While looking over a social networking website that caters to college students recently, I came across the profile of one person who expressed a desire for one Rigoberta Menchu, a darling of the far left despite the fact that her socialist-endearing life story is a fraud, to become the next president of Guatemala. This caught my eye and prompted me to continue looking over this person's profile, which turned out to be a massive wad of socialist/communist propaganda.
But what really got my attention was not these things, but how this person classified her political views: "Libertarian."
For some time now, I've noted an increase in the number of people who endorse clearly socialist political and moral ideals claiming to be Libertarians. Generally, they are indistinguishable from your average socialist, except that they pay more lip service to individual autonomy. The twist, however, is that "individual autonomy" in their lexicon comes to mean "free from the economic and social consequences of being stupid."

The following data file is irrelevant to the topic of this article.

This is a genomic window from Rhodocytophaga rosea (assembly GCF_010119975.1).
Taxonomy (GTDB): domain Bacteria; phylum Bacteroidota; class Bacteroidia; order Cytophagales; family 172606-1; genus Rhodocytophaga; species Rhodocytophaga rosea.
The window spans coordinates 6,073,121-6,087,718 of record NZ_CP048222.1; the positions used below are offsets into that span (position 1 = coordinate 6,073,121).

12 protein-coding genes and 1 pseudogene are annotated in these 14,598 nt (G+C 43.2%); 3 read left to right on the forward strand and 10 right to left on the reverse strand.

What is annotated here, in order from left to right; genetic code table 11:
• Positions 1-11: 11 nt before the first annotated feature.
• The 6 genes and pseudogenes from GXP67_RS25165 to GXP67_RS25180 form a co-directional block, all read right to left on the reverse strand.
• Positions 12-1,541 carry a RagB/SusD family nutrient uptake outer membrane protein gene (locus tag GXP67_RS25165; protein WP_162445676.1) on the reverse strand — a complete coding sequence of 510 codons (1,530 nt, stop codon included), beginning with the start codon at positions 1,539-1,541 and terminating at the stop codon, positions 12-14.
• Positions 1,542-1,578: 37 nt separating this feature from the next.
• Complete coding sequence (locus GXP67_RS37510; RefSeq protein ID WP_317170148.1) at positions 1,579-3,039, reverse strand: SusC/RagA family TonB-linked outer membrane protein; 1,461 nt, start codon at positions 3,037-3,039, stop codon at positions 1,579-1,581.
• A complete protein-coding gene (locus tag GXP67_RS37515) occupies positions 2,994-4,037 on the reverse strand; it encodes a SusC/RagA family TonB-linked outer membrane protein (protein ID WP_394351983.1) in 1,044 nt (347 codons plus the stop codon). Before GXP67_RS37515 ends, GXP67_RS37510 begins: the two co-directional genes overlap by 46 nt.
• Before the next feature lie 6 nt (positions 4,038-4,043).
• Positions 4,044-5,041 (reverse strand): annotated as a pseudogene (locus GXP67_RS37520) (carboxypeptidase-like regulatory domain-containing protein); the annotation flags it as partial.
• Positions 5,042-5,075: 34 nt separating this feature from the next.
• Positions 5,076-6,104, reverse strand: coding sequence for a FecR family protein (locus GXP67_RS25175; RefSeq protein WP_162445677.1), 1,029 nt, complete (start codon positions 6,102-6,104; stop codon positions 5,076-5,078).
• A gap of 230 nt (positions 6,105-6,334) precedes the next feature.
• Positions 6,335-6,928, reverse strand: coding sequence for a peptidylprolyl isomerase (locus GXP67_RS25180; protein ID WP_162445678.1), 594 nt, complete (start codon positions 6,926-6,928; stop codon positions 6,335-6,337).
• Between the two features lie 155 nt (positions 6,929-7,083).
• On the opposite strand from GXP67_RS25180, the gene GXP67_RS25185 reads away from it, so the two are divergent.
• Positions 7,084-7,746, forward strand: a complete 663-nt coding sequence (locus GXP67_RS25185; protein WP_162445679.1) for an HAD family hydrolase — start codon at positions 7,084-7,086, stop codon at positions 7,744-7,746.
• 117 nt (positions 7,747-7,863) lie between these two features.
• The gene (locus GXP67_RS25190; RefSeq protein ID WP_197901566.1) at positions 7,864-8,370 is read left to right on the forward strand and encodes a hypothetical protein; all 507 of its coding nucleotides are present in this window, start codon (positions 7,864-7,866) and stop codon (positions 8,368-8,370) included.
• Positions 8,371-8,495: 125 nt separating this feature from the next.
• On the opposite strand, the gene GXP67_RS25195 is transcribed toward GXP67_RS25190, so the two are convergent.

Generally, the thinking of these so-called libertarians runs like this: each individual is a sovereign being with hopes, dreams, and goals; it is wrong to initiate force against others (coercion); thwarting an individual's personal aims, if they do not cause harm to others, is a form of coercion and is unjust; a lack of resources will frustrate an individual's goals; if one person has more than enough resources to meet his goals and he does not give the rest to those who do not have enough resources to meet their goals, he is thwarting the hopes and dreams of those other people and thereby acting unjustly; unjust actions justify the use of force to correct the injustice, so it is therefore just to seize the resources of the better-off individual to satisfy the goals of less well-off individuals.
Those who have not before heard of this sort of "libertarianism" may be scratching their heads at this point and wondering how this is different from run-of-the-mill socialism. The fact is, this really isn't very different at all, except for one key detail: instead of justifying the seizure of private property for the benefit of an abstract "society," the violation of private property is justified in the name of "the free individual."